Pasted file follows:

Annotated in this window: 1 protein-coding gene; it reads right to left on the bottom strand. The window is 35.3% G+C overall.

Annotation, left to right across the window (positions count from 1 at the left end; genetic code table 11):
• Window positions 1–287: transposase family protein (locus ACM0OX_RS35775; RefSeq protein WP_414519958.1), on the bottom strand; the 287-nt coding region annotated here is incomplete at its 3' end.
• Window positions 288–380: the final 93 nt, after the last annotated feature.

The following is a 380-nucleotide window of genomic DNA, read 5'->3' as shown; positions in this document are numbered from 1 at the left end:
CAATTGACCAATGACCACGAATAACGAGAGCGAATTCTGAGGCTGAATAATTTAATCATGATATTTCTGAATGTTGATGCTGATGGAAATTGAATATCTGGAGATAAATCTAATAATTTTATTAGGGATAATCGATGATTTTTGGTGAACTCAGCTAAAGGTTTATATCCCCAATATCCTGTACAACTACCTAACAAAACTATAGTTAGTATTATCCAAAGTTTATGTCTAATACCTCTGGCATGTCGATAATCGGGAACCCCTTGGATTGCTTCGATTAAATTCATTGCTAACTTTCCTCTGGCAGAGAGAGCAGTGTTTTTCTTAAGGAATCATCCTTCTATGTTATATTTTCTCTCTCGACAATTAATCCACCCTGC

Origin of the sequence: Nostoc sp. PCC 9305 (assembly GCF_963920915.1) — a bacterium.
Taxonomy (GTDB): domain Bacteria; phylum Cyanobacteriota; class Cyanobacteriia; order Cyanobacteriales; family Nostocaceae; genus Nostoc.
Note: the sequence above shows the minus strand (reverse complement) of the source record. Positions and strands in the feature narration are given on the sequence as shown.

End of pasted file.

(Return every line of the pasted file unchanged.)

Annotated in this window: 1 protein-coding gene; it reads right to left on the bottom strand. The window is 35.3% G+C overall.

Annotation, left to right across the window (positions count from 1 at the left end; genetic code table 11):
• Window positions 1–287: transposase family protein (locus ACM0OX_RS35775; RefSeq protein WP_414519958.1), on the bottom strand; the 287-nt coding region annotated here is incomplete at its 3' end.
• Window positions 288–380: the final 93 nt, after the last annotated feature.

The following is a 380-nucleotide window of genomic DNA, read 5'->3' as shown; positions in this document are numbered from 1 at the left end:
CAATTGACCAATGACCACGAATAACGAGAGCGAATTCTGAGGCTGAATAATTTAATCATGATATTTCTGAATGTTGATGCTGATGGAAATTGAATATCTGGAGATAAATCTAATAATTTTATTAGGGATAATCGATGATTTTTGGTGAACTCAGCTAAAGGTTTATATCCCCAATATCCTGTACAACTACCTAACAAAACTATAGTTAGTATTATCCAAAGTTTATGTCTAATACCTCTGGCATGTCGATAATCGGGAACCCCTTGGATTGCTTCGATTAAATTCATTGCTAACTTTCCTCTGGCAGAGAGAGCAGTGTTTTTCTTAAGGAATCATCCTTCTATGTTATATTTTCTCTCTCGACAATTAATCCACCCTGC

Origin of the sequence: Nostoc sp. PCC 9305 (assembly GCF_963920915.1) — a bacterium.
Taxonomy (GTDB): domain Bacteria; phylum Cyanobacteriota; class Cyanobacteriia; order Cyanobacteriales; family Nostocaceae; genus Nostoc.
Note: the sequence above shows the minus strand (reverse complement) of the source record. Positions and strands in the feature narration are given on the sequence as shown.